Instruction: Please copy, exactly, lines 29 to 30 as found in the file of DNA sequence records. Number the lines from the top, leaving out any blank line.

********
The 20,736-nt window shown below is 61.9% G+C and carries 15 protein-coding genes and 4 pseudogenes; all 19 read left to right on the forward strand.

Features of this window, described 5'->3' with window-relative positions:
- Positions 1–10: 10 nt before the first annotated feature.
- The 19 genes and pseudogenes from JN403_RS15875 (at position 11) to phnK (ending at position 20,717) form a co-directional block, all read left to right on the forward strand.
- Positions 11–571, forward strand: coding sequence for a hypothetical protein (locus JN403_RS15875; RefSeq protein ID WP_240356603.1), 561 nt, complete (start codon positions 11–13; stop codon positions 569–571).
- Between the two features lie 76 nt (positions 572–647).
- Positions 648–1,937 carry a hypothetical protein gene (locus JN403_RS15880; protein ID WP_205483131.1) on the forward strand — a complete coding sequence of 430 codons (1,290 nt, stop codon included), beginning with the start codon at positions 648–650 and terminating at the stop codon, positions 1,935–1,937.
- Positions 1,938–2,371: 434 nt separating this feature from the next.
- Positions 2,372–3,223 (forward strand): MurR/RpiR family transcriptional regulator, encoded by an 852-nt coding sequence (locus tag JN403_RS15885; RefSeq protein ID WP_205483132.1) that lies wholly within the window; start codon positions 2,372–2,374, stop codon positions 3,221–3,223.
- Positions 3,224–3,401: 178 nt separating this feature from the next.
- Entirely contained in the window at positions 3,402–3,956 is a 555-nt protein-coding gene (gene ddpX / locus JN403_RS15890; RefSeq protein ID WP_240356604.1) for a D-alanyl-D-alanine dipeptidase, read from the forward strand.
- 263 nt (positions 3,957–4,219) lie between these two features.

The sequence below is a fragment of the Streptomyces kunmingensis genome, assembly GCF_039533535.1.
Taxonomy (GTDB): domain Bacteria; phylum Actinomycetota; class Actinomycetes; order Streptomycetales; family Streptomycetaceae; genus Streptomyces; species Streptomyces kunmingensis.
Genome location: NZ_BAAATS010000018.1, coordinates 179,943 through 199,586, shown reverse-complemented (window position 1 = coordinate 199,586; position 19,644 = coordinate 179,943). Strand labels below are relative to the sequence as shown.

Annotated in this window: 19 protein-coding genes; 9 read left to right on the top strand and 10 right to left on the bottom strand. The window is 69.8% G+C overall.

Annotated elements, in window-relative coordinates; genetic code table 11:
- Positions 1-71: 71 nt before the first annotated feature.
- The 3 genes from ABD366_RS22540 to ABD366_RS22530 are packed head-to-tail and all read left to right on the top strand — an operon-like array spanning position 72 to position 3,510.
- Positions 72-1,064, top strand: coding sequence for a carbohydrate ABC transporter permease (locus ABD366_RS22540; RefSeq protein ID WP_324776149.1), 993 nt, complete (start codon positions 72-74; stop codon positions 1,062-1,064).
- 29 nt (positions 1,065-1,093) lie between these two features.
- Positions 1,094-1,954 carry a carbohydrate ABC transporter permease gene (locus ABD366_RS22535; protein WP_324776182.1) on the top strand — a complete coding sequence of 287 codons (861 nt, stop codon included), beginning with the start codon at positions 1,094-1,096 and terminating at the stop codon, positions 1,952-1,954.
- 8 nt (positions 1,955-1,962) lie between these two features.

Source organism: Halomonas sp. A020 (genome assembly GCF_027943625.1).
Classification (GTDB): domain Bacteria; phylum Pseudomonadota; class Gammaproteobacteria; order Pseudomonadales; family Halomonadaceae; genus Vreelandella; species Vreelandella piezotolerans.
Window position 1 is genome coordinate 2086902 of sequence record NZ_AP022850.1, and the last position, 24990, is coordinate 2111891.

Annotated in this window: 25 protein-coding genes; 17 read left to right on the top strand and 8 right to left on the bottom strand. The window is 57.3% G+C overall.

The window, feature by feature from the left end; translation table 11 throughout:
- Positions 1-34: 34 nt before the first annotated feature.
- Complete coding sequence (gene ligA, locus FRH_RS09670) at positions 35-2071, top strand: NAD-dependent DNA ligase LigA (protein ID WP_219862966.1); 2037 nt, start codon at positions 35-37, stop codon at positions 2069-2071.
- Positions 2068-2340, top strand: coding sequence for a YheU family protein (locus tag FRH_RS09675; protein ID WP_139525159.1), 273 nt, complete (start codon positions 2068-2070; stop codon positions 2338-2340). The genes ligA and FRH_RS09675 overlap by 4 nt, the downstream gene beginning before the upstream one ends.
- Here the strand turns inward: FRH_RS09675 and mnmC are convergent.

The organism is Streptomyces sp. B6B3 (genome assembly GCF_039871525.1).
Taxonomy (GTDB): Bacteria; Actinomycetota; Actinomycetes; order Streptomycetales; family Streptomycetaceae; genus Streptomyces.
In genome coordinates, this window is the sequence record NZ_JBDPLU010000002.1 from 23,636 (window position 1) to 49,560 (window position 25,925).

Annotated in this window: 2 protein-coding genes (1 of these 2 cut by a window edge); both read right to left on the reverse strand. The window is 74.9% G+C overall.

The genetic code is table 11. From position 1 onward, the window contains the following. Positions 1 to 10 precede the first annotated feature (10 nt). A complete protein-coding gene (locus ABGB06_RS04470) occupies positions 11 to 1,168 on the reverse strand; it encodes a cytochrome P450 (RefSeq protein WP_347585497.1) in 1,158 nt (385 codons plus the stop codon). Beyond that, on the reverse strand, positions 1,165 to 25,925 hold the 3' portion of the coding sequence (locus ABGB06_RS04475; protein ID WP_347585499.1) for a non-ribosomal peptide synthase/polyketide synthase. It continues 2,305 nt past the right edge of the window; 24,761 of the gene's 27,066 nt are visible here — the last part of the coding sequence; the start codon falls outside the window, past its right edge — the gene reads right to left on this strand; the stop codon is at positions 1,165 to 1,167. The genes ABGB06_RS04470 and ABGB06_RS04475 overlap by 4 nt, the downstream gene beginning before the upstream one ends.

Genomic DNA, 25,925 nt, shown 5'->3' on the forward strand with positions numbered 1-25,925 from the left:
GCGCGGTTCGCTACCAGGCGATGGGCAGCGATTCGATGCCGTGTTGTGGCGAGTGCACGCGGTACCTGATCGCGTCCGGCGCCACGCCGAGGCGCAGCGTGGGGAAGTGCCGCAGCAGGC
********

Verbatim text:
- Positions 1-34: 34 nt before the first annotated feature.
- Complete coding sequence (gene ligA, locus FRH_RS09670) at positions 35-2071, top strand: NAD-dependent DNA ligase LigA (protein ID WP_219862966.1); 2037 nt, start codon at positions 35-37, stop codon at positions 2069-2071.